Always Leave Them Wanting More

Close-up magic was never something I was going to be able to master in the span of one semester, but I can say that I have learned a lot.

In my first post, it is obvious (at least to me) how little I knew, not only about close up magic, but about writing blogs about what I was doing. That being said, my experience trying to make a coin disappear was very fun and rewarding. It was about three days into practicing that I began to realize how enjoyable this experience was going to be, but also how much work it was going to be.

I soon moved to card tricks to try and give some variety to what I was learning, and the first card trick I learned went really well.

This led to me getting a little over-confident with my abilities and trying a trick that was a little outside my comfort zone, resulting in the GIF above.

My skills as a close-up street magician were developing nicely though, and as I practiced more and more, I became more confident with my ability to perform in front of people.

One day, while I was working in a school as an EA, i decided to try out my new skills on some kiddos, that story can be found here. This experienced solidified for me that close up magic was not only something I enjoyed, but something I wanted to practice more and more. Being able to break out a few tricks is sure to promote engagement in my future classrooms.

Fast forward a few weeks, and i have been practicing lots. My focus has primarily shifted to card tricks, and as I become more versed, I became excited to share what i could do with my peers. For a blog post one week i showed myself practicing…

…and the next week i released a how-to video of my own.

The Learning project was a great chance to see learning in action. By the end of it i felt versed enough to review tools for the trade, (that post can be found here). Coming to this point made me realize just how much I had learned, but also just how much was left out there for me to learn.

I am very thankful for the opportunity to participate in this assignment, as it gave me the opportunity to explore something i had been wanting to try for a long time, but found homework to be in the way. With it being homework, I didn’t have homework as an excuse anymore.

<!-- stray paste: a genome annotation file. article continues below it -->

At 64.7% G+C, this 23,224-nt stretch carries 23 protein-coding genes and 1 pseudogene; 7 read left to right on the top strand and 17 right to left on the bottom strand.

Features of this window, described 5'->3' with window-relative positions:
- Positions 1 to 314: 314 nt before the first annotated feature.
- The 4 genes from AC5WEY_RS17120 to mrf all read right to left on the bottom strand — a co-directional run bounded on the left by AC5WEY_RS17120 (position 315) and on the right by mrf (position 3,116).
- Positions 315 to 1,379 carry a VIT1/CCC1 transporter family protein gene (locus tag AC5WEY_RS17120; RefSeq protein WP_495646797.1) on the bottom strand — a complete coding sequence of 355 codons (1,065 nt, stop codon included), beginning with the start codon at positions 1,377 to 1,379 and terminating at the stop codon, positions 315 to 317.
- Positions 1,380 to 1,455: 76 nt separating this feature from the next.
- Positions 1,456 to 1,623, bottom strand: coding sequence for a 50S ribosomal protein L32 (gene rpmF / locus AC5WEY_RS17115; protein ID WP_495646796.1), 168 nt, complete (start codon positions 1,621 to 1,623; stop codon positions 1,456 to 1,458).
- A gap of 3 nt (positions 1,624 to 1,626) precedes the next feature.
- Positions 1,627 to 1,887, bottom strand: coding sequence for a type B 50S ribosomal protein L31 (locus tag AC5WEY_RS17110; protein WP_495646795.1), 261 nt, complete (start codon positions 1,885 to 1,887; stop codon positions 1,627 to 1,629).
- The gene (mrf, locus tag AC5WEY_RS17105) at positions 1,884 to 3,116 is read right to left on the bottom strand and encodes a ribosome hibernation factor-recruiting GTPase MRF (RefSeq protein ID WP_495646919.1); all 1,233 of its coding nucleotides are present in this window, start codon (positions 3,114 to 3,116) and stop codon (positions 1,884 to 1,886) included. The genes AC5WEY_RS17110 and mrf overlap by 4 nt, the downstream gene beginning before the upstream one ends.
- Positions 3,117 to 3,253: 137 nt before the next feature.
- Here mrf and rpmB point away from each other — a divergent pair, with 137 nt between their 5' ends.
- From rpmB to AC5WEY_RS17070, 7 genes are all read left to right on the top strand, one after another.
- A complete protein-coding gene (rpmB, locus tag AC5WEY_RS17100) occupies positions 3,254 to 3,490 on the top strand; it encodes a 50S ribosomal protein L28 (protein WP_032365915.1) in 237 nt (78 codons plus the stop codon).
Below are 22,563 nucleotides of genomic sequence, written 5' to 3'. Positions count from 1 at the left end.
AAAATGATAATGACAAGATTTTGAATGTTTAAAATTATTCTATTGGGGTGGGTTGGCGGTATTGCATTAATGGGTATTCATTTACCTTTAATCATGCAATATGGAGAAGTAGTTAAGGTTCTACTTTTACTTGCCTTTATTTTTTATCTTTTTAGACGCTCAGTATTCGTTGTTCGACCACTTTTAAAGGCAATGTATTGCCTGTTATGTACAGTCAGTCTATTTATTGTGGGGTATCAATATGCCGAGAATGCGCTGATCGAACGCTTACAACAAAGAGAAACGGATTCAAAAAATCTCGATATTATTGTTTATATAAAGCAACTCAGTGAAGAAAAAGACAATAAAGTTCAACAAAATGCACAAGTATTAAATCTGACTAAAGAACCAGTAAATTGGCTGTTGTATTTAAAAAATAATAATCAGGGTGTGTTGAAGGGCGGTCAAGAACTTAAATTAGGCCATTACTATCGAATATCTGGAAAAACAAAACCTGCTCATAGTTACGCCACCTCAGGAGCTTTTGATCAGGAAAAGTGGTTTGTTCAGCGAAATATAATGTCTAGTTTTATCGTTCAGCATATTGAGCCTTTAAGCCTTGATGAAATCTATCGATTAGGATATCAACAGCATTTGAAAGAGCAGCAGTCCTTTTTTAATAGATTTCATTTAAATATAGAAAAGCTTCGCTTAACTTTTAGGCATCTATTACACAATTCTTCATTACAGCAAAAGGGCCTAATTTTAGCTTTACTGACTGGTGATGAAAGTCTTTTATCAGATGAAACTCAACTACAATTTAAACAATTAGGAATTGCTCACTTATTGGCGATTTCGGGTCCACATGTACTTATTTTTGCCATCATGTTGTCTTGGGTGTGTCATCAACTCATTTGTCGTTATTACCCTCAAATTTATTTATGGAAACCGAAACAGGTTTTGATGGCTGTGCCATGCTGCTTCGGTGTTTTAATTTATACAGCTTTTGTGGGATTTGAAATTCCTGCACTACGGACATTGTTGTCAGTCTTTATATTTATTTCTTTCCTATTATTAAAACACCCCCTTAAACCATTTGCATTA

I hope you have enjoyed following my journey to becoming magical, see you all soon.

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The Internet is a New Frontier, and I Can’t Wait to Keep Exploring

This semester has been full of some very unique experiences, and I would expect nothing else from my final semester of my Bachelor of education degree.

At the beginning of the semester, i was not versed in digital tools to the extent that I thought I was. I had used SMART technology a few times and I had a Facebook account, but I had not used the internet or it’s tools to their full potential, heck, I wasn’t even aware of what the full potential was, I don’t even know that now, but I’m a lot closer.

Twitter was the bane of my experience for these past few months, and I wasn’t alone.

Using the program Slack, I was able to communicate my distaste for Twitter effectively. Just kidding. But Slack was very helpful during this course. I didn’t use it to it’s fullest potential, but a few things were very helpful.

  1. On Slack was where recordings of the lectures were stored (very handy for sleepy late night class-goers).
  2. Questions that other students had that i had not considered were made available for reading after the fact.
  3. Feeling like I could ask questions if I needed to (to my mentors or the class) provided a sense of security that allowed me to branch outside of my comfort zone with different aspects of the class.

Twitter did grow on me however. I had some meaningful conversations with strangers. Some of which I now follow and they follow me back.

I was even able to use it a bit for one of my other classes, in which the topic of exceptionalities in relation to media and technology.

I now use twitter often and have even had some back and forth with some of my favorite internet personalities. I can see now the value of twitter, rather than as a pseudo-Facebook.

Having a maintaining a blog has been the hardest part of this class. I am a frequenter of many online spaces, but have never really been in charge of maintaining one. The experience has been very rewarding, however, as the interactions i shared with my peers helped me to feel like I was not only able to share things about myself, but that those things were valued.